The benefits outweigh the drawbacks, decisively and in praxis, which in this case probably cannot be contrasted with theory, for the theory of musical notation alone specifies the requirements of such notation. Only the metronomization of older works strikes me as questionable, because they prescribe more to interpretative freedom; although the history of the metronomization of Bach in the nineteenth century, even if it is a history of errors, provides a good representation of the history of the works themselves. But because the decline of interpretative freedom is not only dictated by the structure of contemporary works but also conditioned by the remoteness from tradition of the performers’ own situation, it is impossible to foresee whether the metronomization of works from earlier periods will soon also be necessary. The question whether in entering a phase of metronomization older music would simultaneously be entering a phase of antiquarian mummification, whether its history would consequently draw to its conclusion, need not be discussed. In individual cases the beat is compelled to gloss over many cognitive contradictions.
The composer will give a wide berth to misunderstandings “that may arise from the all too great precision of metronomization” via, for instance, even greater precision—via, specifically, his introduction of several counting units (Tempo I, Tempo II, Tempo III, all metronomized) or his modification of the metronome count with every change in tempo indication, e.g.: Bewegt [active or animated] (♩ =120) etwas ruhiger [somewhat calmer] (♩ =92) straffer [tighter] (♩=106), Hauptzeitmass [principal tempo] (♩=120). Apart from that, verbal descriptions—those regarding not just the tempo of the performance but also its character—are capable of providing constant assistance.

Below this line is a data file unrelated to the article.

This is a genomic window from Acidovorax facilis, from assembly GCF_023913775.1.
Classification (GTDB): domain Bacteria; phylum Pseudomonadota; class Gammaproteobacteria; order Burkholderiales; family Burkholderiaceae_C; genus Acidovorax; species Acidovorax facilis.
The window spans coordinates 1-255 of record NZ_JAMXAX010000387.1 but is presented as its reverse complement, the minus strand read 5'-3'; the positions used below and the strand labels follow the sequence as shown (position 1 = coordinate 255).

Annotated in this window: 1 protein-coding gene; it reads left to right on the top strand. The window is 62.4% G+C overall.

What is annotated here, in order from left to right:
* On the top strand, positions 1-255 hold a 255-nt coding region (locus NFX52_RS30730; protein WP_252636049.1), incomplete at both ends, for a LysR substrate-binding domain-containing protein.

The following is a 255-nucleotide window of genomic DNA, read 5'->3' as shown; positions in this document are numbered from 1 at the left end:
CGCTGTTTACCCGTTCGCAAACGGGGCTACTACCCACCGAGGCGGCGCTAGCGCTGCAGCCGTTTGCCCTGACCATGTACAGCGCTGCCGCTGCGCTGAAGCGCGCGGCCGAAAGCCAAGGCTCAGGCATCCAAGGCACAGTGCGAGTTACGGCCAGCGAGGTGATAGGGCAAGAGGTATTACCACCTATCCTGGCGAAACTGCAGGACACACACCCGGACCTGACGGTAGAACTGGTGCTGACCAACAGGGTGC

Accordingly, Reger’s metronomizations of ritardandi and accelerandi strike me as misguided, because they perforce regard tempo modifications as being pieced together out of passages each of which—however brief it may be—manifests a constant chronometric unit, whereas Reger’s entirely functional music actually knows only continual transitions between tempi. Just as in the course of a passage of extended modulation in a Reger composition, it is scarcely ever possible to identify a moment in a specific key with any certainty, during his tempo-changes a passage can scarcely ever be said to have alighted on a specific chronometric unit, even a merely ideal one. In cases of such continuous modification it may suffice to metronomize the starting and ending points. Even here one can differentiate via verbal expressions. For example: when the conclusion of a stringendo is especially tightly compressed, the principal indication (…accelerating from X [♩=92] to Y [♩=160]) may be subscribed by the sub-indication “Very tightly compressed four beats before Y.” Thus may one deal with continuous and relatively continuous modifications; in contrast, those that are effected via abrupt modulations can be metronomized without hesitation. Among such abrupt modulations may be reckoned not only such sudden changes of tempo as occur in the variations in Mahler’s Fourth Symphony, but also “halting” ritardandi, which maintain their continuity throughout the repetition of the same motif or segment of a motif but require a different tempo for each of these repetitions. Paradigms of thoroughly metronomized halting ritardandi are to be found in Anton Webern’s op. 2 song “Escape on Light Boats” for a capella mixed chorus, and op. 5, the Five Movements for String Quartet.